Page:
Tuesday, January 24, 2017

It's called a lie

No, this isn't a gratuitous political attack. No, it isn't an overgeneralized, unresearched meme being blindly and irresponsibly passed along in an uncontrollable chain of self-righteous repostings. If you've never seen it before, it's actually an endlessly ubiquitous and years-old fill-in-the-dialogue cartoon that's been used quite regularly to illustrate and/or affectionately mock everything from Super Bowl rivalries to conversations with grammar purists ... admittedly along with much uglier topics.
The dialogue in this cartoon changes from topic to topic, month to month, year to year, but the image never does. Yes, it's a violent image. Yes, that violent image accompanies messages encapsulating what can be intensely heated and violently provocative disputes on any number of volatile topics. But even the most extreme outlier knows that the violence in this image is between two fictional cartoon characters who live in a fictional cartoon universe that's perpetually embroiled in a disproportionately overwhelming climate of physical violence ... and that that universe is depicted in comic books and movies and practically every facet of popular culture readily available to consumers of practically every age. So even the most desperate argument that the cartoon violence in this image is in any way special or inflammatory or irresponsible is ridiculous and ineffectively distracting and categorically unworthy of consideration.
So. On to the message.
Sean Spicer, the Trump administration's press secretary, held his first press conference last Saturday, a little more than 24 hours after Trump assumed the presidency. The press conference lasted an alarmingly -- and uselessly -- short five minutes, where instead of taking questions from the press, he parroted Trump's ponderous whining about the "dishonest" media and disturbingly spent the majority of his five minutes defensively obsessing about the size of the crowd at the inauguration the day before. He cited as "facts" his estimations of the crowd sizes on select platforms and areas of the Mall and the number of riders on the D.C. Metro, a figure that the transit authority promptly disputed. He dismissed the photo of the half-populated Mall printed in the New York Times as a "misrepresentation" without providing any proof or citing any quantifiable, representational population numbers.
And he provided this gem: "Inaccurate numbers involving crowd size were also tweeted. No one had numbers, because the National Park Service, which controls the National Mall, does not put any out."
Let me suss this out for you: He clearly stated -- with supporting evidence -- that "no one had numbers." Yet he prefaced that by declaring that those non-existent numbers were "inaccurate."
This rambling, uninformed, factually illiterate man who is demonstrably incapable of linear thought is the morally, financially and Constitutionally suspect Trump administration's most visible conduit to the entire Fourth Estate. And that is terrifying.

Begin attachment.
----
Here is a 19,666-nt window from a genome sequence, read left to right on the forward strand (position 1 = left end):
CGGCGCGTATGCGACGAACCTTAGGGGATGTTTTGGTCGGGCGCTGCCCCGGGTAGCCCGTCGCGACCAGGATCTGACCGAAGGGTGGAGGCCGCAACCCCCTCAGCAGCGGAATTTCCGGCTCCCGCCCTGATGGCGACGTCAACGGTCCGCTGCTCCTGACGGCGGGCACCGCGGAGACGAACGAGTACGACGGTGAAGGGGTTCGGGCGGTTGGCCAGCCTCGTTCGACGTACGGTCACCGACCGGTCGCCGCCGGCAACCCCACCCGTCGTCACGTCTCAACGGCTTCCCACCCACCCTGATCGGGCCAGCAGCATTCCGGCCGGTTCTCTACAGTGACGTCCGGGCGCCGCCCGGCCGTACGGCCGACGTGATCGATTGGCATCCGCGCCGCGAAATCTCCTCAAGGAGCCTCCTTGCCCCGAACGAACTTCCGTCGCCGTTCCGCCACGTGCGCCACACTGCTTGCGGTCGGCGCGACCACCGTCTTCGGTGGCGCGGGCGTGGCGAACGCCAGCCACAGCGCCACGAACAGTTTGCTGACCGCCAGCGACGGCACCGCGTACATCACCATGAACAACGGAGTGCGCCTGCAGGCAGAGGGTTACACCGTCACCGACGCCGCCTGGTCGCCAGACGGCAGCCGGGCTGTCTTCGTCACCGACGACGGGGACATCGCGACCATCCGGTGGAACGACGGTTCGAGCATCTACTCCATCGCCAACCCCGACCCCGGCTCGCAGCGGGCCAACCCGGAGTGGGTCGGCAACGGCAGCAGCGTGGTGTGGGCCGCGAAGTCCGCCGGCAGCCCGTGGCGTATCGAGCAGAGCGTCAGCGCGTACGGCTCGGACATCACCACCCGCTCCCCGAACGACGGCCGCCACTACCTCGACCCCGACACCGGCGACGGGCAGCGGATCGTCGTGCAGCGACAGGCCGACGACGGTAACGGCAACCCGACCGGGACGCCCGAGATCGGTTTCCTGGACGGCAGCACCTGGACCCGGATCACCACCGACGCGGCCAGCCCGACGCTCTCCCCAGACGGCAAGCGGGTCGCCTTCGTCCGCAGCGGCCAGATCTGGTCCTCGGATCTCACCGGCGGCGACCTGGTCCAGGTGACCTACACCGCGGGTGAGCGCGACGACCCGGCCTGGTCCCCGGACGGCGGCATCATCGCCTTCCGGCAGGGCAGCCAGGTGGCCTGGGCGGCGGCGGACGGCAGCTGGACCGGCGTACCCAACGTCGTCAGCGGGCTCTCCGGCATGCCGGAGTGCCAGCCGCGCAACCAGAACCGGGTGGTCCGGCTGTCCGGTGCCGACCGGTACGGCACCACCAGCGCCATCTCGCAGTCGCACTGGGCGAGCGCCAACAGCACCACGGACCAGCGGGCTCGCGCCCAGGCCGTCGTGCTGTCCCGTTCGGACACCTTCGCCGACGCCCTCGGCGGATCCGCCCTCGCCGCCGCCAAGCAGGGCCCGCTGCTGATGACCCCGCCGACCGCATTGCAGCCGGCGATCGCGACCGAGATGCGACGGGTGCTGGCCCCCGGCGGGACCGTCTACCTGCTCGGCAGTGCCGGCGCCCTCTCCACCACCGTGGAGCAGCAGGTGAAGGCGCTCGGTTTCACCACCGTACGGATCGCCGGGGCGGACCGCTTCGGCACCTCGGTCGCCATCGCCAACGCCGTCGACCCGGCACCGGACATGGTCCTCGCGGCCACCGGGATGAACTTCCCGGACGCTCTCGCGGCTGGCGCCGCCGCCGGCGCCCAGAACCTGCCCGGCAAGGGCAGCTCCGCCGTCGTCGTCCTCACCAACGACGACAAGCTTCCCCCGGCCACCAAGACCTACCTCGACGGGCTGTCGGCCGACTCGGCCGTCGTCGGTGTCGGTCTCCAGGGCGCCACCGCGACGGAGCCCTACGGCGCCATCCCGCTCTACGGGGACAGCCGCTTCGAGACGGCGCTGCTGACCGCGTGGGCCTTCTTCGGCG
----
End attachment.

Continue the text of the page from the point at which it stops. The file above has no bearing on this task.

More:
The next day, Kellyanne Conway, the Trump administration's senior advisor, went on record on NBC's "Meet the Press" in defense of Spicer's vague declarations, unquantifiable refutations and disputed statements about the inauguration crowd sizes. Which by this point were nothing more than a transparently calculated distraction from issues of real substance regarding the new administration.
But Conway was adamant about reframing the language -- the facts, if you will -- about this runaway narrative, and in the space of a minute she TWICE introduced to the American lexicon an instantly viral phrase:
"Sean Spicer, our press secretary, gave alternative facts."
And then:
"We feel compelled to go out and clear the air and put alternative facts out there."
Put alternative facts out there. PUT ALTERNATIVE FACTS OUT THERE.
Why is this important?
These are two highly senior, high-profile Trump surrogates who, before Trump even started his first official day in office, have clouded and obfuscated and obstructed the newly imperative national political dialogue with distractions, generalities, unquantifiabilities and demonstrable lies they're instantly reframing with even more distractingly ridiculous euphemisms. And there's no telling how far they'll go from here to obstruct Trump's much-heralded transparency when it becomes politically or suspiciously expedient to do so.
Donald Trump has a thoroughly documented history of lying and -- when challenged -- lying about his lies since the dawn of his presidential campaign. The moment he was inaugurated, his two most high-profile surrogates carried on his ignominious behavior and then concocted a euphemistic lie to cover their tracks.
This cartoon is arguably puerile and oversimplistic, but it all but literally smacks down the outer shell of the Trump administration's expanding nesting dolls of lies. It quickly captures attention, succinctly makes its point and provides an effective way to spread its message quickly.
It's a message people need to know. It's a message people need to understand. It's a message that offers people a vital understanding of the way the Trump administration behaves toward -- and about -- its citizens.
It's an administration that is already hiding its questionable behavior behind desperate, intellectually insulting euphemisms.
Because all it does is lie.

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